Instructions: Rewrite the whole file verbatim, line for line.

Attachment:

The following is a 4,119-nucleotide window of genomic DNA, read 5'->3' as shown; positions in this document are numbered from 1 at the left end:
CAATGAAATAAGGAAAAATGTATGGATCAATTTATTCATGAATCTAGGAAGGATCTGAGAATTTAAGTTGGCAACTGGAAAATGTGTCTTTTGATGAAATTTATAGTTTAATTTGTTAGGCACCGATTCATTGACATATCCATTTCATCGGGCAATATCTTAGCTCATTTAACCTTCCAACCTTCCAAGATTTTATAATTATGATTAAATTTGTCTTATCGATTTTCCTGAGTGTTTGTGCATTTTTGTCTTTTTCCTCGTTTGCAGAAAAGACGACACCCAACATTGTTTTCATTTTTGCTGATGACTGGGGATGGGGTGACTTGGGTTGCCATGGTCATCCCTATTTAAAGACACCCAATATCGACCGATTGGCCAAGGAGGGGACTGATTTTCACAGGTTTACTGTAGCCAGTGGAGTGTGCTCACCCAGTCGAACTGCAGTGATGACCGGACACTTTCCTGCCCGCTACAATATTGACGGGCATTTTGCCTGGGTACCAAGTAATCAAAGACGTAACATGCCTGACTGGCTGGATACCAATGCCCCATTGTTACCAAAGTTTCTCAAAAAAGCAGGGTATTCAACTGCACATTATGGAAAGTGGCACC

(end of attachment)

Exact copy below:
The following is a 4,119-nucleotide window of genomic DNA, read 5'->3' as shown; positions in this document are numbered from 1 at the left end:
CAATGAAATAAGGAAAAATGTATGGATCAATTTATTCATGAATCTAGGAAGGATCTGAGAATTTAAGTTGGCAACTGGAAAATGTGTCTTTTGATGAAATTTATAGTTTAATTTGTTAGGCACCGATTCATTGACATATCCATTTCATCGGGCAATATCTTAGCTCATTTAACCTTCCAACCTTCCAAGATTTTATAATTATGATTAAATTTGTCTTATCGATTTTCCTGAGTGTTTGTGCATTTTTGTCTTTTTCCTCGTTTGCAGAAAAGACGACACCCAACATTGTTTTCATTTTTGCTGATGACTGGGGATGGGGTGACTTGGGTTGCCATGGTCATCCCTATTTAAAGACACCCAATATCGACCGATTGGCCAAGGAGGGGACTGATTTTCACAGGTTTACTGTAGCCAGTGGAGTGTGCTCACCCAGTCGAACTGCAGTGATGACCGGACACTTTCCTGCCCGCTACAATATTGACGGGCATTTTGCCTGGGTACCAAGTAATCAAAGACGTAACATGCCTGACTGGCTGGATACCAATGCCCCATTGTTACCAAAGTTTCTCAAAAAAGCAGGGTATTCAACTGCACATTATGGAAAGTGGCACC